Advertisement
YOU ARE HERE: LAT HomeCollections

News, Tips & Bargains : Dialing for Denali Park

March 20, 1994

For the first time, Alaska's popular Denali National Park is taking reservations by phone for campsites and round-trip seating on park shuttles.

Previously, travelers had to show up in person at the park's Visitor Access Center and wait for coveted bus seats or campground spaces as they became available.

Open from Memorial Day weekend to the second Thursday after Labor Day, the park is accessible to private vehicles for only 15 miles. Shuttles or private tour buses go deeper into Denali, providing glimpses of grizzlies, caribou and other wildlife.

About 25% of the campsites and seats may be reserved by phone, a spokeswoman said, with the rest being held for walk-in, two-day advance reservations at the visitor center. Reservation fees are $4 for each bus seat and each campsite. Entry fees are $3 per person; $5 family. Camping is an additional $12 per night, up to 14 nights. Calls will be taken from 8 a.m. to 6 p.m. Monday through Friday and 9 a.m. to 5 p.m. Saturday and Sunday. Call (800) 622-PARK.

Tickets Available for Aspen Festival

Tickets are now available for the 1994 Aspen Music Festival, which runs June 24 through Aug. 21 and is scheduled to include appearances by Lynn Harrell, Emanuel Ax, Karan Armstrong, Jorge Mester, Gerard Schwarz and the Emerson String Quartet. Lawrence Foster is the festival's music director. Prices range from $17 to $28. To obtain a ticket brochure, that includes information on activities, tours, lodgings and reservations, call (303) 925-3254.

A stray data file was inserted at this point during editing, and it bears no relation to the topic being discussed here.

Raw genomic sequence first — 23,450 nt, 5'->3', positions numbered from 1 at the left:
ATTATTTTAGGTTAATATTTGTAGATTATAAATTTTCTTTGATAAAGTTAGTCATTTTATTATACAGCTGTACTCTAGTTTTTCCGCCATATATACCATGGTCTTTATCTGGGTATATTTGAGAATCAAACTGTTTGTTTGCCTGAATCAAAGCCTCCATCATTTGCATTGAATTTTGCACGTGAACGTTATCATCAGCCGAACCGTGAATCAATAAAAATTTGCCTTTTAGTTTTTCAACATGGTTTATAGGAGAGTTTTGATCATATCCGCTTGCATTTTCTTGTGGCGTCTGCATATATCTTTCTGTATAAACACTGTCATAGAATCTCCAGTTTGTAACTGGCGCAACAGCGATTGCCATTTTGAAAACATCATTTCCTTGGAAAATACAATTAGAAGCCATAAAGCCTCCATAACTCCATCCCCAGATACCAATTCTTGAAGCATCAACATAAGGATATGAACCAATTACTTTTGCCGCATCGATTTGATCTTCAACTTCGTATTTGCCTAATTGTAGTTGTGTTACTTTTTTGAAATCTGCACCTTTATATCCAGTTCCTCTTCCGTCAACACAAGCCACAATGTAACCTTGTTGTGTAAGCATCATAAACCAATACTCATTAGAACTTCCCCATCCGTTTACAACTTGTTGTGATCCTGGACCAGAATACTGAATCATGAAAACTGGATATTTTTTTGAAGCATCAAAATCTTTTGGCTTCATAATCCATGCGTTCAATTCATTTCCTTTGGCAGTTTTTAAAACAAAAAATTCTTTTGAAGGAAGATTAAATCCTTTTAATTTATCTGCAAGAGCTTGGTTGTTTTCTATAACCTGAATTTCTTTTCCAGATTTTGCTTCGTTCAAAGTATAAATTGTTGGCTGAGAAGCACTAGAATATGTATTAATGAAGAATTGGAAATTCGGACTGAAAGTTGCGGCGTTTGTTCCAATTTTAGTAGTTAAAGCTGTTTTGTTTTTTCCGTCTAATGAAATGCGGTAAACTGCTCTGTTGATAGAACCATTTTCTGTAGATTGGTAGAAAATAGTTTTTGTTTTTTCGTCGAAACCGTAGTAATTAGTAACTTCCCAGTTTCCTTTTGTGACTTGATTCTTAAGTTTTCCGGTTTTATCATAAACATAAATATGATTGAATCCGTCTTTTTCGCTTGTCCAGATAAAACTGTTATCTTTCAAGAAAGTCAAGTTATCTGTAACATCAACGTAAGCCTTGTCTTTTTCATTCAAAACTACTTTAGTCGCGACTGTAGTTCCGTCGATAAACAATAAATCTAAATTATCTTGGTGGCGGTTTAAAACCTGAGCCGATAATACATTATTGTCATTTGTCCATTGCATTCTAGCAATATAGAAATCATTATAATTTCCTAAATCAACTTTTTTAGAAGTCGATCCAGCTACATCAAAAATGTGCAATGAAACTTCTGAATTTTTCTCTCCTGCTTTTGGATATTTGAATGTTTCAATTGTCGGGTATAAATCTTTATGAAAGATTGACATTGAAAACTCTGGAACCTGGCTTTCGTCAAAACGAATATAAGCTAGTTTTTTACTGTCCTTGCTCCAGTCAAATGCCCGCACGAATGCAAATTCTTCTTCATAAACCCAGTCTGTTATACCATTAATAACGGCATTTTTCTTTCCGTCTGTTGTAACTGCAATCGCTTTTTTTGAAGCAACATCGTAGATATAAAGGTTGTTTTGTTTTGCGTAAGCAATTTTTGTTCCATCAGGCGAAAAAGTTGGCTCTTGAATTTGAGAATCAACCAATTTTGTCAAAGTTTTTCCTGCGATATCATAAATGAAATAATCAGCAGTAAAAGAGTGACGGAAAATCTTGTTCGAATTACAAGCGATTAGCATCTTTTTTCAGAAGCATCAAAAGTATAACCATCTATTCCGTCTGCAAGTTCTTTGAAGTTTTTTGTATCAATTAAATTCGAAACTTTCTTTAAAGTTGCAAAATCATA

Hardy House Opens to Public

Max Gate, the English country house that writer Thomas Hardy designed and lived in from 1885 until his death in 1928, will be opened to the public for the first time Saturday.

It was in this house, on the outskirts of Dorchester in Southern England, that Hardy wrote "Tess of the d'Ubervilles" and "Jude the Obscure" and entertained such distinguished guests as Virginia Woolf and H.G. Wells.

Max Gate has been in the care of the National Trust since 1940 and is now the private home of trust tenants. Although it does not contain any Hardy memorabilia, its gardens are mentioned in several of his poems. Visitors can also see the pet cemetery, with gravestones carved by the author. The house will be open Sunday, Monday and Wednesday afternoons through September. Admission is about $3.

Answer: Alberta, Manitoba,

Saskatchewan

Advertisement
Los Angeles Times Articles
|
|
|